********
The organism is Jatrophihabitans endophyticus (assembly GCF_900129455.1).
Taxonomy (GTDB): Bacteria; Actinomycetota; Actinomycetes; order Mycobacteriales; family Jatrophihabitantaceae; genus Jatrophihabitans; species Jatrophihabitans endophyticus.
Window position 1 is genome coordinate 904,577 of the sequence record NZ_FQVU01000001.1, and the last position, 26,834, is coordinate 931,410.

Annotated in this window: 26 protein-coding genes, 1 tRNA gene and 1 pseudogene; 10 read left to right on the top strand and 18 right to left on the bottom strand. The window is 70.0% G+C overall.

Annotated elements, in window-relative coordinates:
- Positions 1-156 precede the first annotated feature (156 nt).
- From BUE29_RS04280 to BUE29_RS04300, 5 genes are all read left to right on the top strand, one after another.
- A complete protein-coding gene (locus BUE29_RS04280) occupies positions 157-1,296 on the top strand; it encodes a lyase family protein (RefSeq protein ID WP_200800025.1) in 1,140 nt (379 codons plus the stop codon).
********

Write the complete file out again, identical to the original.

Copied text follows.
The organism is Jatrophihabitans endophyticus (assembly GCF_900129455.1).
Taxonomy (GTDB): Bacteria; Actinomycetota; Actinomycetes; order Mycobacteriales; family Jatrophihabitantaceae; genus Jatrophihabitans; species Jatrophihabitans endophyticus.
Window position 1 is genome coordinate 904,577 of the sequence record NZ_FQVU01000001.1, and the last position, 26,834, is coordinate 931,410.

Annotated in this window: 26 protein-coding genes, 1 tRNA gene and 1 pseudogene; 10 read left to right on the top strand and 18 right to left on the bottom strand. The window is 70.0% G+C overall.

Annotated elements, in window-relative coordinates:
- Positions 1-156 precede the first annotated feature (156 nt).
- From BUE29_RS04280 to BUE29_RS04300, 5 genes are all read left to right on the top strand, one after another.
- A complete protein-coding gene (locus BUE29_RS04280) occupies positions 157-1,296 on the top strand; it encodes a lyase family protein (RefSeq protein ID WP_200800025.1) in 1,140 nt (379 codons plus the stop codon).